Spiby-Vann would make sure that our education system teaches men to respect women and strengthen traditional marriage. She would give £10K grants to newly married couples and provide marriage training courses because in her faith communities, she doesn’t see the difficulties of divorces coming up. She also suggested we could solve part of the housing crisis by removing the “stigma” of young adults living at home while starting university through advertising campaigns.
Rahuja seemed to suggest that voting for a Labour Government would mean people would die (based on the people who died in the NHS Staffordshire issue). He also said rent control is a ludicrous idea that would be a disaster – we only had to look to Venezuela or Moscow (where he lived) to see why.
Rahuja to Moseley: “This a democracy, but I guess in your case it’s more dim than democracy.”
In answer to a question about removing legislation around hiring practices for small businesses, Featherstone gave a strong defence of employment law protects us from discrimination and called it “absolutely vital.” She pointed out that under her push to improve employment for black and minority ethnic communities, the Department of Work and Pensions did an experiment where they sent fake job applications to employers – half with British names and half with more ethnic sounding names (all with equivalent qualifications). Unsurprisingly, the British sounding names were more frequently offered interviews.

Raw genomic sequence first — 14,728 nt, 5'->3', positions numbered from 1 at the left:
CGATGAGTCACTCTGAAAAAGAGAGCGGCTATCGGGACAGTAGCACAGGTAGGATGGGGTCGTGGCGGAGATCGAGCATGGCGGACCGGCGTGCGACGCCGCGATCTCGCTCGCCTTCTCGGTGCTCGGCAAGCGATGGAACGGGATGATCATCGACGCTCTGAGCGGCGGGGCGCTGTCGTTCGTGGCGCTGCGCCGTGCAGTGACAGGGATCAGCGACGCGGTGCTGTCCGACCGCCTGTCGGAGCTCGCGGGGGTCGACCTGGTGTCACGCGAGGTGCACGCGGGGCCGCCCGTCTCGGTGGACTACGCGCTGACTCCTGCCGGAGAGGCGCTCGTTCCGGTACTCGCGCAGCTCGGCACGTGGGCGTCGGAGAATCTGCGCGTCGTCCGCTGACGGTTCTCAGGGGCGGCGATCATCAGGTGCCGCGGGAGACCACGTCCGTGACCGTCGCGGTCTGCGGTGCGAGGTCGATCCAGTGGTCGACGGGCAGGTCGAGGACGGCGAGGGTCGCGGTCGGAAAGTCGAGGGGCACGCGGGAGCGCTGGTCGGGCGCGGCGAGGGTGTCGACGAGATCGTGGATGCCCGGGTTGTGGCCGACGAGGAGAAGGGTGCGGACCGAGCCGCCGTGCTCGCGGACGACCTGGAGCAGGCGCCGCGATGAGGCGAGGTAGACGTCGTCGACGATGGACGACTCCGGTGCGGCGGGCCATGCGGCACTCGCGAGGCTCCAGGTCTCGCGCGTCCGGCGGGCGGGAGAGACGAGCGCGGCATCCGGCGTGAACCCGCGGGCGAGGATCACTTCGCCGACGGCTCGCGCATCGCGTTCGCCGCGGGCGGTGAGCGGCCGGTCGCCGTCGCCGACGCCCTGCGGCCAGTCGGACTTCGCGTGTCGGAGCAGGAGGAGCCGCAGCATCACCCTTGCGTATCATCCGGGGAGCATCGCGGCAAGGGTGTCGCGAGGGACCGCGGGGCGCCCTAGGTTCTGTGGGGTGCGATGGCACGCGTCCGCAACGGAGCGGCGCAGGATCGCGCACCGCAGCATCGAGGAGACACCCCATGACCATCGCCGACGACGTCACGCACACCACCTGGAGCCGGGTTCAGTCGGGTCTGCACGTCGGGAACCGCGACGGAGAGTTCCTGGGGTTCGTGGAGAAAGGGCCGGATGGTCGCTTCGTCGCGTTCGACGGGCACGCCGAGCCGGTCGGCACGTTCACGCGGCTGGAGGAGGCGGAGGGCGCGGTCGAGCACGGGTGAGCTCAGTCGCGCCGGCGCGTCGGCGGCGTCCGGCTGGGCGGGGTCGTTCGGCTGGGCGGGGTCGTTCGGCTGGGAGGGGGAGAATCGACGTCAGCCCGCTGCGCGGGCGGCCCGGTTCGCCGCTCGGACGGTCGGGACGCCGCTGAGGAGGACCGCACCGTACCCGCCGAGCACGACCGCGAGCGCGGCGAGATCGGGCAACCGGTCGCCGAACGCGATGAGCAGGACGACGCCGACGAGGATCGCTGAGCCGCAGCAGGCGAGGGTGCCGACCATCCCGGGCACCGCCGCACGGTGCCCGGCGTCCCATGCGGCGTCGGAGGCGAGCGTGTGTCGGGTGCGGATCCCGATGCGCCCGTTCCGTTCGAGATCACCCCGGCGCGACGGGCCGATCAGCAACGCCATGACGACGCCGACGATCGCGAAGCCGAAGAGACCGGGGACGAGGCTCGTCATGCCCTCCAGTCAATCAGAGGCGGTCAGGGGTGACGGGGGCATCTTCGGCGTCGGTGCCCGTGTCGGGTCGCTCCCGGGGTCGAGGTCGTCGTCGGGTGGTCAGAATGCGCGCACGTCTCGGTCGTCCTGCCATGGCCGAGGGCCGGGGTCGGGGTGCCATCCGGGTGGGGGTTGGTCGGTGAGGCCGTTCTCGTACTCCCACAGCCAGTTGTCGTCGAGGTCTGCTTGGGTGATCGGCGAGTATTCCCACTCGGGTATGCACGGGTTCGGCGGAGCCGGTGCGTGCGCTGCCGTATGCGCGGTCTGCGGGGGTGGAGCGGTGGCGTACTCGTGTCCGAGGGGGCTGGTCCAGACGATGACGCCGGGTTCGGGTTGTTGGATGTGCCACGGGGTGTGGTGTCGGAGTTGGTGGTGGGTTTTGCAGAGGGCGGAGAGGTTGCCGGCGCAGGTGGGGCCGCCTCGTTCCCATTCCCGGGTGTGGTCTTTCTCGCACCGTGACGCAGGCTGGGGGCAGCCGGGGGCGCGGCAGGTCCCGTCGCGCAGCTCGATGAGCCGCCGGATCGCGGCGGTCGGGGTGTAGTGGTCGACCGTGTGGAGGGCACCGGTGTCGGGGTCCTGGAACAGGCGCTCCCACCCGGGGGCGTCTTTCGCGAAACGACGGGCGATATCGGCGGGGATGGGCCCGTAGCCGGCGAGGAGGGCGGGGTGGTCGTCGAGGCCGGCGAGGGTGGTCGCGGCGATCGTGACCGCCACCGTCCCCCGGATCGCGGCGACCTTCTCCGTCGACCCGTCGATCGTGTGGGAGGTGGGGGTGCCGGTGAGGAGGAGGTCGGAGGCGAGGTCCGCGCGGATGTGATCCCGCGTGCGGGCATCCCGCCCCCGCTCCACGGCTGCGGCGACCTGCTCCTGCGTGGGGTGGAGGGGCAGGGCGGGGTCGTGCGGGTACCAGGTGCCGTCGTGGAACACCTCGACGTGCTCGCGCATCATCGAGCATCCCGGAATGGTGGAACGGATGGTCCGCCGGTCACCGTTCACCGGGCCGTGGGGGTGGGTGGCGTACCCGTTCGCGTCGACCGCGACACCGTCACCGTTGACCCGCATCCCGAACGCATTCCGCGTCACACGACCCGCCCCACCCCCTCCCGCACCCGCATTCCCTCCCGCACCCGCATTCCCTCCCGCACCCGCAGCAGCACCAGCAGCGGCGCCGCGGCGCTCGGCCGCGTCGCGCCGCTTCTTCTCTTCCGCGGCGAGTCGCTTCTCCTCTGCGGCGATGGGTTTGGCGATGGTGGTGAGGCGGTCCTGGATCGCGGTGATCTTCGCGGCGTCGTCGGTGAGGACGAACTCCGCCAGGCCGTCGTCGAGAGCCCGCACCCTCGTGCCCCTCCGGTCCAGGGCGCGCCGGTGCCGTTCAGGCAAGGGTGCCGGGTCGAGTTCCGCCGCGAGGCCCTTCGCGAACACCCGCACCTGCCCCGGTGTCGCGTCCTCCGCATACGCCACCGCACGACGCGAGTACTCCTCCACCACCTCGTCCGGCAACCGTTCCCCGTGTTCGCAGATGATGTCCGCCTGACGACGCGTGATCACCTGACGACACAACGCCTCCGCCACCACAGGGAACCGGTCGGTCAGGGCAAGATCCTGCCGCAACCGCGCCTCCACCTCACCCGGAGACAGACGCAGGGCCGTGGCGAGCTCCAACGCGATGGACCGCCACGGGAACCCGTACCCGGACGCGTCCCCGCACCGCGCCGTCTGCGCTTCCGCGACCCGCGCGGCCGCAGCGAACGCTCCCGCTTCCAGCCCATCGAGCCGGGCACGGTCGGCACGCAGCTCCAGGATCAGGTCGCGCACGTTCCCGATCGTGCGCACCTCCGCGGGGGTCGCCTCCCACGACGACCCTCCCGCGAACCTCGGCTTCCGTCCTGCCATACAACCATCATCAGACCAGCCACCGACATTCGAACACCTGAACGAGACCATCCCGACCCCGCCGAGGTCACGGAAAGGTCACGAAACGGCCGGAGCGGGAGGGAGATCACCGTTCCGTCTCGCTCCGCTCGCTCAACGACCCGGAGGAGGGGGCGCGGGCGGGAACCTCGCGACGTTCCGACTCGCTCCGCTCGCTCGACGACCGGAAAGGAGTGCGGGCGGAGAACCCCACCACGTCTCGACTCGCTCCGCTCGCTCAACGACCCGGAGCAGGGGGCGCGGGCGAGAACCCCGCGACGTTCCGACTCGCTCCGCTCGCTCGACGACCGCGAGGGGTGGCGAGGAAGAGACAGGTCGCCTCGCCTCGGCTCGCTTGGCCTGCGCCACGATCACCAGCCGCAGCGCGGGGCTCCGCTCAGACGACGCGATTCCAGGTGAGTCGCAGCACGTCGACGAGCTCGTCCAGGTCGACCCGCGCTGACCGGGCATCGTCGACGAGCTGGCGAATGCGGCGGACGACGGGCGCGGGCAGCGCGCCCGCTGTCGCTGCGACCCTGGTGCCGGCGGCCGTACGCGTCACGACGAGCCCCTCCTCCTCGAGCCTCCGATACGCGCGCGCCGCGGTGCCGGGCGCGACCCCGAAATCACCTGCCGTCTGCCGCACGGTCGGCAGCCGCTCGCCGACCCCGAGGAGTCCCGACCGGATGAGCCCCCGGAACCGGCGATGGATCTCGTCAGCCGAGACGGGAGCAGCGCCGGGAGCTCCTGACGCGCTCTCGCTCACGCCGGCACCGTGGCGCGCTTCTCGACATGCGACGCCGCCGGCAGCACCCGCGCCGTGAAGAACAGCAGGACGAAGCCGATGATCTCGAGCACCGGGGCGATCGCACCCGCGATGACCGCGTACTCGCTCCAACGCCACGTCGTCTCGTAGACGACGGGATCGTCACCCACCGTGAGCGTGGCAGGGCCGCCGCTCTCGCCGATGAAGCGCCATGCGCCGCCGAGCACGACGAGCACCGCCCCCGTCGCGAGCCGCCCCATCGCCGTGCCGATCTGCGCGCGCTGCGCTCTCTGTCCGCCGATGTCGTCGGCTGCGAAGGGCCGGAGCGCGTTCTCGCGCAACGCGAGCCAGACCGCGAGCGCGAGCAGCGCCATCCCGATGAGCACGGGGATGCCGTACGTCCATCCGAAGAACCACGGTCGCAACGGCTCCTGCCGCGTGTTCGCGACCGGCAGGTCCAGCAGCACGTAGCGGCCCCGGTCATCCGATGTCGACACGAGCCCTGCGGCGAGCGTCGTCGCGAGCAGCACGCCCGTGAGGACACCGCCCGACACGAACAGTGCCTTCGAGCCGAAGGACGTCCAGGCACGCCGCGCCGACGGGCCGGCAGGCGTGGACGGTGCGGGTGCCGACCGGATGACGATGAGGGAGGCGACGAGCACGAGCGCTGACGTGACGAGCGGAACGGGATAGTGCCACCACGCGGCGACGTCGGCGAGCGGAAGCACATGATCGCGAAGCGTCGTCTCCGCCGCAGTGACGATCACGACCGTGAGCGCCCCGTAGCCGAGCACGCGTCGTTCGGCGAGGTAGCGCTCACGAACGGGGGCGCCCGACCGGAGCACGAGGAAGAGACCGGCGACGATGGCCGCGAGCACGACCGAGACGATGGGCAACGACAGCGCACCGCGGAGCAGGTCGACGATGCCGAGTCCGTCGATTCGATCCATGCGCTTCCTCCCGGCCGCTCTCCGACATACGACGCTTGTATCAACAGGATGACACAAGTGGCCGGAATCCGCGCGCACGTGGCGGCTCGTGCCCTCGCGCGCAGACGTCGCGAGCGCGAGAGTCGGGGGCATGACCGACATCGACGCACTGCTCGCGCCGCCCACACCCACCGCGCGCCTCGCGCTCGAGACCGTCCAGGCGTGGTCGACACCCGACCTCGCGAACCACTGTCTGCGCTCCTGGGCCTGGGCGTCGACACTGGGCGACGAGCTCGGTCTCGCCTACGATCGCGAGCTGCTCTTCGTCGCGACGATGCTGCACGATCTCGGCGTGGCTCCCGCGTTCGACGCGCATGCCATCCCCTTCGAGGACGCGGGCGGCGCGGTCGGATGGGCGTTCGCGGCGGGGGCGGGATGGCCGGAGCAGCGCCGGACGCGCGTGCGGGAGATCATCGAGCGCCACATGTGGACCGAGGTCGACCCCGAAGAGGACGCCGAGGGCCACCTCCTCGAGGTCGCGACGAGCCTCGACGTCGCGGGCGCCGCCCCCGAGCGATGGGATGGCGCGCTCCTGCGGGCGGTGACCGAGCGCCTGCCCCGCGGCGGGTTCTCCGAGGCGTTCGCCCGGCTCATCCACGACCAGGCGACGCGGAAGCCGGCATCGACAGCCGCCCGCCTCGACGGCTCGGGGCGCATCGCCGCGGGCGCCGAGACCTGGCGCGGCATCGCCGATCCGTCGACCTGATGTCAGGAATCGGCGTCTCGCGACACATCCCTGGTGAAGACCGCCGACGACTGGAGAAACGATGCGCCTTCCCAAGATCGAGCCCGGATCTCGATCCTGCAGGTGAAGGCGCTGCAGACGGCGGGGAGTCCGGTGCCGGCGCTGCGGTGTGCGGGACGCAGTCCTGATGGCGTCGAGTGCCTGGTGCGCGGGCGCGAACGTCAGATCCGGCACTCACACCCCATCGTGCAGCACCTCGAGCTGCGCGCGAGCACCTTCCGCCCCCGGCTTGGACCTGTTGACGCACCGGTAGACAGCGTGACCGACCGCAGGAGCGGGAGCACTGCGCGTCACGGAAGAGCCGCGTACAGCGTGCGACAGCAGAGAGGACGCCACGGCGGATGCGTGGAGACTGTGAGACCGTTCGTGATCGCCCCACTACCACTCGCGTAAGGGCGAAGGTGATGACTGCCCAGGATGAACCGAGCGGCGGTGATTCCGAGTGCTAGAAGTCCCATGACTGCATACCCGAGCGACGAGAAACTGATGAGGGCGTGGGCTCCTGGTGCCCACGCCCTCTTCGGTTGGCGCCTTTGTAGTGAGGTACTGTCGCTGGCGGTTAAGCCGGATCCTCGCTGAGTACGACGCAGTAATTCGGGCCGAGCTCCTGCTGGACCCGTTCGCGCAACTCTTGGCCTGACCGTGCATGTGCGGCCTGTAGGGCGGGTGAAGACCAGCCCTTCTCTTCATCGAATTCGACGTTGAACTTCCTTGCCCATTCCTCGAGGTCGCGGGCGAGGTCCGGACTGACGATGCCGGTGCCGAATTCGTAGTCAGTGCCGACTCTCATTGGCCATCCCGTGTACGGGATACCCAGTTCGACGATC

In answer to the same question, Moseley said “I don’t know what kind of policy you expect me to come up with, I’m not in it to win this election.” To which Rahuja remarked that at least he was right about that.
Rahuja: “Very rarely I agree with these panellists” in reference to West, Featherstone, and Peters who all supported keeping the number of MPs around 650.
Moseley started his closing statement with: “What Gordon [Peters] said” and “I love the Greens – the only mainstream party worth a spit”.
Morrison: “I’m not tied to a political party.”
Spiby-Vann’s closing statement discussed the need for a “new moral vision” and to “promote godliness.” She said “marriage is the safest setting for sexual intercourse” and that “marriage demonstrates a man loves a woman – he pledges to remain faithful and she pledges to take care of him.” She then described how marriage protects women. I think this level of Christian fundamentalism managed to shock the relatively godless and liberal residents of Crouch End.